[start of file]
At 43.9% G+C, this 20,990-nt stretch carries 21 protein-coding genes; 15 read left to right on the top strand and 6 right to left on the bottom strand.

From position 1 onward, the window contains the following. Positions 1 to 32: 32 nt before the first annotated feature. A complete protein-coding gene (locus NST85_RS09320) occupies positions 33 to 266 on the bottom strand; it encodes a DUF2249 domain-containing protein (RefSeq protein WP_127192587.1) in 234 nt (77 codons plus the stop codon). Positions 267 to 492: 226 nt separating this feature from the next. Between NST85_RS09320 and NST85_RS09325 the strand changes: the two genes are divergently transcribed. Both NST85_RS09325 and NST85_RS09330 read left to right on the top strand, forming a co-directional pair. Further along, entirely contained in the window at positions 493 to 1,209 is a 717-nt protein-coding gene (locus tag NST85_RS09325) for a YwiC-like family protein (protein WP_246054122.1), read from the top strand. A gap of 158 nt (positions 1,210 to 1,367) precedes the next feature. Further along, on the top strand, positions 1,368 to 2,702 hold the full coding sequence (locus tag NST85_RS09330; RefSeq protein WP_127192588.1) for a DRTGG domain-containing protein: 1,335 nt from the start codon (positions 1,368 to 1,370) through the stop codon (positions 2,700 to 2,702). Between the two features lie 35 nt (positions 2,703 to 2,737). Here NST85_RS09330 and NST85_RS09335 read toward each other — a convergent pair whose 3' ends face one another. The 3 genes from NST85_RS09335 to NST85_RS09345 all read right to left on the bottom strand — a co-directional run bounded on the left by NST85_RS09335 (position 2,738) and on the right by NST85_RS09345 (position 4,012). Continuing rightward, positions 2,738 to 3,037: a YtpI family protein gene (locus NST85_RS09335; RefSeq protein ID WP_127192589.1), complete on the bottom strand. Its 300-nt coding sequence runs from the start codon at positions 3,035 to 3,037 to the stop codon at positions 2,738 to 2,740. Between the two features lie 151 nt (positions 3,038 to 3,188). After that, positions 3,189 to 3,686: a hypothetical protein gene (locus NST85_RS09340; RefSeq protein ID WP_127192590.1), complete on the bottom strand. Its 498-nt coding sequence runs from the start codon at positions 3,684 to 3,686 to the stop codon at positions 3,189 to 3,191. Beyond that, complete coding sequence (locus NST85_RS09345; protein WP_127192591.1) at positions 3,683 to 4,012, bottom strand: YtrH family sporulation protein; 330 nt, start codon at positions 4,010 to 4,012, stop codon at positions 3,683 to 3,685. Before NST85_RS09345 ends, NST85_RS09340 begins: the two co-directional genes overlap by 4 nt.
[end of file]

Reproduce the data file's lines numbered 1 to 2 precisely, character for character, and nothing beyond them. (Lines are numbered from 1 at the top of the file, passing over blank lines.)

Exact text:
At 43.9% G+C, this 20,990-nt stretch carries 21 protein-coding genes; 15 read left to right on the top strand and 6 right to left on the bottom strand.

From position 1 onward, the window contains the following. Positions 1 to 32: 32 nt before the first annotated feature. A complete protein-coding gene (locus NST85_RS09320) occupies positions 33 to 266 on the bottom strand; it encodes a DUF2249 domain-containing protein (RefSeq protein WP_127192587.1) in 234 nt (77 codons plus the stop codon). Positions 267 to 492: 226 nt separating this feature from the next. Between NST85_RS09320 and NST85_RS09325 the strand changes: the two genes are divergently transcribed. Both NST85_RS09325 and NST85_RS09330 read left to right on the top strand, forming a co-directional pair. Further along, entirely contained in the window at positions 493 to 1,209 is a 717-nt protein-coding gene (locus tag NST85_RS09325) for a YwiC-like family protein (protein WP_246054122.1), read from the top strand. A gap of 158 nt (positions 1,210 to 1,367) precedes the next feature. Further along, on the top strand, positions 1,368 to 2,702 hold the full coding sequence (locus tag NST85_RS09330; RefSeq protein WP_127192588.1) for a DRTGG domain-containing protein: 1,335 nt from the start codon (positions 1,368 to 1,370) through the stop codon (positions 2,700 to 2,702). Between the two features lie 35 nt (positions 2,703 to 2,737). Here NST85_RS09330 and NST85_RS09335 read toward each other — a convergent pair whose 3' ends face one another. The 3 genes from NST85_RS09335 to NST85_RS09345 all read right to left on the bottom strand — a co-directional run bounded on the left by NST85_RS09335 (position 2,738) and on the right by NST85_RS09345 (position 4,012). Continuing rightward, positions 2,738 to 3,037: a YtpI family protein gene (locus NST85_RS09335; RefSeq protein ID WP_127192589.1), complete on the bottom strand. Its 300-nt coding sequence runs from the start codon at positions 3,035 to 3,037 to the stop codon at positions 2,738 to 2,740. Between the two features lie 151 nt (positions 3,038 to 3,188). After that, positions 3,189 to 3,686: a hypothetical protein gene (locus NST85_RS09340; RefSeq protein ID WP_127192590.1), complete on the bottom strand. Its 498-nt coding sequence runs from the start codon at positions 3,684 to 3,686 to the stop codon at positions 3,189 to 3,191. Beyond that, complete coding sequence (locus NST85_RS09345; protein WP_127192591.1) at positions 3,683 to 4,012, bottom strand: YtrH family sporulation protein; 330 nt, start codon at positions 4,010 to 4,012, stop codon at positions 3,683 to 3,685. Before NST85_RS09345 ends, NST85_RS09340 begins: the two co-directional genes overlap by 4 nt.